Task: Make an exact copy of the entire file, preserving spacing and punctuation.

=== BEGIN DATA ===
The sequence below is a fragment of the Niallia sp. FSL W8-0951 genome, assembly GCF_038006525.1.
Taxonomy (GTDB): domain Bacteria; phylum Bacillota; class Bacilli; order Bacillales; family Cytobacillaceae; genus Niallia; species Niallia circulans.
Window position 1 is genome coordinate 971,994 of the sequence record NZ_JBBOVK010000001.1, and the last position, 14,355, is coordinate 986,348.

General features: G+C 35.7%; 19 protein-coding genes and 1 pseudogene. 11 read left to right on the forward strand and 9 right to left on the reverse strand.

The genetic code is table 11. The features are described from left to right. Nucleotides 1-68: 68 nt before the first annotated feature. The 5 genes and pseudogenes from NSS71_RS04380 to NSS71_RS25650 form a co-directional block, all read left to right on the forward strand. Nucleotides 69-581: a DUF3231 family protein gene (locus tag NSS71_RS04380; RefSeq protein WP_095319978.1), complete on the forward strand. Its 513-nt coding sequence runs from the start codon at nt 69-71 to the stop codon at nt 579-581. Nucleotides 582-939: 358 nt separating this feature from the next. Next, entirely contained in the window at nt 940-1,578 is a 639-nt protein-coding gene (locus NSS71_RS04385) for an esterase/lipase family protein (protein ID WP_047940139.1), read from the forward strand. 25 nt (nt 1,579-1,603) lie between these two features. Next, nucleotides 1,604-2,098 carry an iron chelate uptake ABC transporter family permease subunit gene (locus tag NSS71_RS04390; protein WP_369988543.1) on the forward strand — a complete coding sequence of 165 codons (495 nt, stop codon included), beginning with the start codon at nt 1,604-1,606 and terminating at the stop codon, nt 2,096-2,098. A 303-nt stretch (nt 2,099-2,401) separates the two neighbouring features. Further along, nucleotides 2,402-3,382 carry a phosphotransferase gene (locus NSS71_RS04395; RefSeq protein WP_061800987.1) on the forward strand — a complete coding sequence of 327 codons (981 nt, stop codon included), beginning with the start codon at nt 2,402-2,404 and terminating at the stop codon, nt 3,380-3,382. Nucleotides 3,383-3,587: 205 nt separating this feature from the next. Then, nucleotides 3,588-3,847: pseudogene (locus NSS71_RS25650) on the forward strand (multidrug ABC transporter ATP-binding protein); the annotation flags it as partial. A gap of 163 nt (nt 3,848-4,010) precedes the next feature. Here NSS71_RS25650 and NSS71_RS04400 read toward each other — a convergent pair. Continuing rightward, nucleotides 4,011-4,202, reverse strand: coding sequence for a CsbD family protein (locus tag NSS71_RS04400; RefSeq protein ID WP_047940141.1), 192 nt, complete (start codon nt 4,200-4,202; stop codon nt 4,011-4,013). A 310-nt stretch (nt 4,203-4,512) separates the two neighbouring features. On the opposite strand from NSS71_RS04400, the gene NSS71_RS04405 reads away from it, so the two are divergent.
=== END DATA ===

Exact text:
The sequence below is a fragment of the Niallia sp. FSL W8-0951 genome, assembly GCF_038006525.1.
Taxonomy (GTDB): domain Bacteria; phylum Bacillota; class Bacilli; order Bacillales; family Cytobacillaceae; genus Niallia; species Niallia circulans.
Window position 1 is genome coordinate 971,994 of the sequence record NZ_JBBOVK010000001.1, and the last position, 14,355, is coordinate 986,348.

General features: G+C 35.7%; 19 protein-coding genes and 1 pseudogene. 11 read left to right on the forward strand and 9 right to left on the reverse strand.

The genetic code is table 11. The features are described from left to right. Nucleotides 1-68: 68 nt before the first annotated feature. The 5 genes and pseudogenes from NSS71_RS04380 to NSS71_RS25650 form a co-directional block, all read left to right on the forward strand. Nucleotides 69-581: a DUF3231 family protein gene (locus tag NSS71_RS04380; RefSeq protein WP_095319978.1), complete on the forward strand. Its 513-nt coding sequence runs from the start codon at nt 69-71 to the stop codon at nt 579-581. Nucleotides 582-939: 358 nt separating this feature from the next. Next, entirely contained in the window at nt 940-1,578 is a 639-nt protein-coding gene (locus NSS71_RS04385) for an esterase/lipase family protein (protein ID WP_047940139.1), read from the forward strand. 25 nt (nt 1,579-1,603) lie between these two features. Next, nucleotides 1,604-2,098 carry an iron chelate uptake ABC transporter family permease subunit gene (locus tag NSS71_RS04390; protein WP_369988543.1) on the forward strand — a complete coding sequence of 165 codons (495 nt, stop codon included), beginning with the start codon at nt 1,604-1,606 and terminating at the stop codon, nt 2,096-2,098. A 303-nt stretch (nt 2,099-2,401) separates the two neighbouring features. Further along, nucleotides 2,402-3,382 carry a phosphotransferase gene (locus NSS71_RS04395; RefSeq protein WP_061800987.1) on the forward strand — a complete coding sequence of 327 codons (981 nt, stop codon included), beginning with the start codon at nt 2,402-2,404 and terminating at the stop codon, nt 3,380-3,382. Nucleotides 3,383-3,587: 205 nt separating this feature from the next. Then, nucleotides 3,588-3,847: pseudogene (locus NSS71_RS25650) on the forward strand (multidrug ABC transporter ATP-binding protein); the annotation flags it as partial. A gap of 163 nt (nt 3,848-4,010) precedes the next feature. Here NSS71_RS25650 and NSS71_RS04400 read toward each other — a convergent pair. Continuing rightward, nucleotides 4,011-4,202, reverse strand: coding sequence for a CsbD family protein (locus tag NSS71_RS04400; RefSeq protein ID WP_047940141.1), 192 nt, complete (start codon nt 4,200-4,202; stop codon nt 4,011-4,013). A 310-nt stretch (nt 4,203-4,512) separates the two neighbouring features. On the opposite strand from NSS71_RS04400, the gene NSS71_RS04405 reads away from it, so the two are divergent.